Effective core security demands the implementation of various security measures in a layered approach and guided under a common strategy. These measures include enabling security at the edge and within the networks connecting to the core and securing the core switches themselves. The core switches are secured following the infrastructure baseline security principles explained in Chapter 2, "Network Foundation Protection." This includes restricting and controlling administrative device access, securing the routing infrastructure, and protecting the management and control planes.

For complete details on implementing and monitoring infrastructure baseline security best practices including configuration examples, refer to Chapter 2, "Network Foundation Protection." The following summarizes the baseline security best practices specific to securing the enterprise core infrastructure. It lists techniques for securing the control and management planes providing a strong foundation on which more advanced methods and techniques can subsequently be built on.

The following are the key areas of the Network Foundation Protection (NFP) baseline security best practices applicable to securing the enterprise core:

Infrastructure device access—Implement dedicated management interfaces to the out-of-band (OOB) management network1 , limit the accessible ports and restrict the permitted communicators and the permitted methods of access, present legal notification, authenticate and authorize access using AAA, log and account for all access, and protect locally stored sensitive data (such as local passwords) from viewing and copying.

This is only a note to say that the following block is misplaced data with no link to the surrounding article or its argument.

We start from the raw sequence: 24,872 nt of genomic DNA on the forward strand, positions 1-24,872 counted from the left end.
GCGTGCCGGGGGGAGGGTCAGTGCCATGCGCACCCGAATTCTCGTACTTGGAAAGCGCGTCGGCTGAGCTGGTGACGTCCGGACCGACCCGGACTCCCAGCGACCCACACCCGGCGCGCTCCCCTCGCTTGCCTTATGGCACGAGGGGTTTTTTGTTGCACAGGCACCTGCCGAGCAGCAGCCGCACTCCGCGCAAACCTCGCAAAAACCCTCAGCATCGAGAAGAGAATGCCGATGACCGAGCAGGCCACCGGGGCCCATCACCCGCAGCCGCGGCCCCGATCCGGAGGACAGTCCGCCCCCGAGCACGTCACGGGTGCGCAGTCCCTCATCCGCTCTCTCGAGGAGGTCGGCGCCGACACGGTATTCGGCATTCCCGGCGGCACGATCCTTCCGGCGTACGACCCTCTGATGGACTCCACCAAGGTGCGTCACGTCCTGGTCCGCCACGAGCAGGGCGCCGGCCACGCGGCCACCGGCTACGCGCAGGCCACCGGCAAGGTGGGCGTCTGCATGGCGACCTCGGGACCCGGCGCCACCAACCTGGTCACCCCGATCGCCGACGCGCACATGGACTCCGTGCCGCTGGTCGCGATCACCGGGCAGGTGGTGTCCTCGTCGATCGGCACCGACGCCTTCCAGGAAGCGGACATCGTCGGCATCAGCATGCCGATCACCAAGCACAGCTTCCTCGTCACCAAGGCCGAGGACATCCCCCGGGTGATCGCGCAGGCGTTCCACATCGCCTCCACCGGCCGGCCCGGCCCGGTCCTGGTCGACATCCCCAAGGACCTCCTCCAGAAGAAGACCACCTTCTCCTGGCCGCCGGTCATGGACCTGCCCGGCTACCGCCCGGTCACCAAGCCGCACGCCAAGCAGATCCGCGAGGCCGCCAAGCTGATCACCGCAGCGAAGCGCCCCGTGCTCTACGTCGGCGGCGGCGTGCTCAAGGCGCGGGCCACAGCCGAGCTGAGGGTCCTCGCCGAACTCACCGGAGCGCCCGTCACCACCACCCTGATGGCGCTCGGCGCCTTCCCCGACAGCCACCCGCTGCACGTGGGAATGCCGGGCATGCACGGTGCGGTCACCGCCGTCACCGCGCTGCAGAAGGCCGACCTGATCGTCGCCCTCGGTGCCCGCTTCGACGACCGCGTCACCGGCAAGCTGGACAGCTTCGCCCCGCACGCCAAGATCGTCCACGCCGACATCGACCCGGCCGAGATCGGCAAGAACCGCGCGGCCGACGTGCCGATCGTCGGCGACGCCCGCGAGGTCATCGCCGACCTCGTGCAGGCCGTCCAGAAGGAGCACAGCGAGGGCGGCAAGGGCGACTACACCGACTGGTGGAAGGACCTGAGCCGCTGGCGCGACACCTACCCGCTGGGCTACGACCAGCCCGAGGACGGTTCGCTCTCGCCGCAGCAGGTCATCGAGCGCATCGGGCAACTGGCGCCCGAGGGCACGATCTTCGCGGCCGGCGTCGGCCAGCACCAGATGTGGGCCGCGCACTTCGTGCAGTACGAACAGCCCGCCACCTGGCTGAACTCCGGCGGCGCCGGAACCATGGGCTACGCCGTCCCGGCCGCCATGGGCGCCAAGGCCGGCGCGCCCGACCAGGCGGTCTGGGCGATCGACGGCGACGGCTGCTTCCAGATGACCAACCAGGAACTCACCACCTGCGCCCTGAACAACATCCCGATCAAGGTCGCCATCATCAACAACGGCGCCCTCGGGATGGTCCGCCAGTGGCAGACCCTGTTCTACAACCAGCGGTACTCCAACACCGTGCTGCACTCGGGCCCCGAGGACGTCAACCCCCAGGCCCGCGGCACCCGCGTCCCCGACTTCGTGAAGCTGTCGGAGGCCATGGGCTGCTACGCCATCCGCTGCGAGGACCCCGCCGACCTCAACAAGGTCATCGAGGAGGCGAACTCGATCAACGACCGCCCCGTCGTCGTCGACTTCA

Routing infrastructure—Authenticate routing neighbors, implement route filtering, use default passive interfaces, and log neighbor changes.

Device resiliency and survivability—Disable unnecessary services, filter and rate-limit control-plane traffic, and implement redundancy.

Network telemetry—Implement NTP to synchronize time to the same network clock; maintain device global and interface traffic statistics; maintain system status information (memory, CPU, and process); and log and collect system status, traffic statistics, and device access information.

Threats Mitigated in the Core

Table 3-1 summarizes the techniques used by the SAFE architecture design to mitigate threats to the enterprise core infrastructure.

Table 3-1 Core Threat Mitigation Features

 
DoS on Infrastructure
DDoS on Infrastructure
Unauthorized Access
Intrusions
Routing Protocol Attacks
Botnets
Visibility
Control

System and Topological Redundancy

Yes

Yes

   

Yes

Yes

 

Yes

Disabling Unneeded Services

Yes

Yes

Yes

Yes

   

Yes

Yes

Strong Password Policy

   

Yes

Yes

     

Yes

AAA

   

Yes

Yes

   

Yes

Yes

SSH

   

Yes

Yes

     

Yes

SNMP Authentication

   

Yes

Yes

   

Yes

Yes

Session ACLs

Yes

Yes

Yes

Yes

   

Yes

Yes

Router Neighbor Authentication

Yes

 

Yes

 

Yes

   

Yes

CoPP

Yes

Yes

Yes

Yes

Yes

Yes

 

Yes

NetFlow, Syslog

           

Yes

 

1 For more information on implementing an OOB management network, refer to Chapter 9, "Management."